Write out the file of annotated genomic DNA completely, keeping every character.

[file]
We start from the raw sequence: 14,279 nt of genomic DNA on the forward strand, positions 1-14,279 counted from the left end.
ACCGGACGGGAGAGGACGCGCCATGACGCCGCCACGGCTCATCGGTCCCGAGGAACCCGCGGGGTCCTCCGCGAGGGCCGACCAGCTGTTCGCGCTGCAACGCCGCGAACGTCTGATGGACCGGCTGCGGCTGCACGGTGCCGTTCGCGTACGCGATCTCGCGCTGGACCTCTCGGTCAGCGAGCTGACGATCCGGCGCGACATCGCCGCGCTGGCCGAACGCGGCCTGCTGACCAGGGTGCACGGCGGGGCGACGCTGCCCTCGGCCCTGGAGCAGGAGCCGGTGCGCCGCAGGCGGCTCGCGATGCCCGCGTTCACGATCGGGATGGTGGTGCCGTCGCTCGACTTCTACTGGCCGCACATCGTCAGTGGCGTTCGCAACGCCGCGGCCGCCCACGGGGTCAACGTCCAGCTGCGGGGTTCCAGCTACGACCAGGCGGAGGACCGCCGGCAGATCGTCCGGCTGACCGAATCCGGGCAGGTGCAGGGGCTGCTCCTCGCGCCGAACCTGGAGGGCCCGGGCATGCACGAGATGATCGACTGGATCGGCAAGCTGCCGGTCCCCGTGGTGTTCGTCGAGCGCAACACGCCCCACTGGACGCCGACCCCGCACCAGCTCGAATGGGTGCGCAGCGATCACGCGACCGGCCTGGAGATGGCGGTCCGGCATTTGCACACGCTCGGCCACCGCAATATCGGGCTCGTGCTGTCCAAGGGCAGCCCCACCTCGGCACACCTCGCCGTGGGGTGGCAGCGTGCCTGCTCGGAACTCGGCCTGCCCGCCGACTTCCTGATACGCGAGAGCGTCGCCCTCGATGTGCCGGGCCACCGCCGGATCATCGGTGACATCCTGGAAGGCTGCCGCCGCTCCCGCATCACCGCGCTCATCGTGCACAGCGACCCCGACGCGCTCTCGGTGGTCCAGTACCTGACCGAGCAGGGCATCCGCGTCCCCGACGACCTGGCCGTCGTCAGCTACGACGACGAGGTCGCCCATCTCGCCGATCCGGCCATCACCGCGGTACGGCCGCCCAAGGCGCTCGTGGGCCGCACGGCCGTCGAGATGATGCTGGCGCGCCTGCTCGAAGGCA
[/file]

We start from the raw sequence: 14,279 nt of genomic DNA on the forward strand, positions 1-14,279 counted from the left end.
ACCGGACGGGAGAGGACGCGCCATGACGCCGCCACGGCTCATCGGTCCCGAGGAACCCGCGGGGTCCTCCGCGAGGGCCGACCAGCTGTTCGCGCTGCAACGCCGCGAACGTCTGATGGACCGGCTGCGGCTGCACGGTGCCGTTCGCGTACGCGATCTCGCGCTGGACCTCTCGGTCAGCGAGCTGACGATCCGGCGCGACATCGCCGCGCTGGCCGAACGCGGCCTGCTGACCAGGGTGCACGGCGGGGCGACGCTGCCCTCGGCCCTGGAGCAGGAGCCGGTGCGCCGCAGGCGGCTCGCGATGCCCGCGTTCACGATCGGGATGGTGGTGCCGTCGCTCGACTTCTACTGGCCGCACATCGTCAGTGGCGTTCGCAACGCCGCGGCCGCCCACGGGGTCAACGTCCAGCTGCGGGGTTCCAGCTACGACCAGGCGGAGGACCGCCGGCAGATCGTCCGGCTGACCGAATCCGGGCAGGTGCAGGGGCTGCTCCTCGCGCCGAACCTGGAGGGCCCGGGCATGCACGAGATGATCGACTGGATCGGCAAGCTGCCGGTCCCCGTGGTGTTCGTCGAGCGCAACACGCCCCACTGGACGCCGACCCCGCACCAGCTCGAATGGGTGCGCAGCGATCACGCGACCGGCCTGGAGATGGCGGTCCGGCATTTGCACACGCTCGGCCACCGCAATATCGGGCTCGTGCTGTCCAAGGGCAGCCCCACCTCGGCACACCTCGCCGTGGGGTGGCAGCGTGCCTGCTCGGAACTCGGCCTGCCCGCCGACTTCCTGATACGCGAGAGCGTCGCCCTCGATGTGCCGGGCCACCGCCGGATCATCGGTGACATCCTGGAAGGCTGCCGCCGCTCCCGCATCACCGCGCTCATCGTGCACAGCGACCCCGACGCGCTCTCGGTGGTCCAGTACCTGACCGAGCAGGGCATCCGCGTCCCCGACGACCTGGCCGTCGTCAGCTACGACGACGAGGTCGCCCATCTCGCCGATCCGGCCATCACCGCGGTACGGCCGCCCAAGGCGCTCGTGGGCCGCACGGCCGTCGAGATGATGCTGGCGCGCCTGCTCGAAGGCA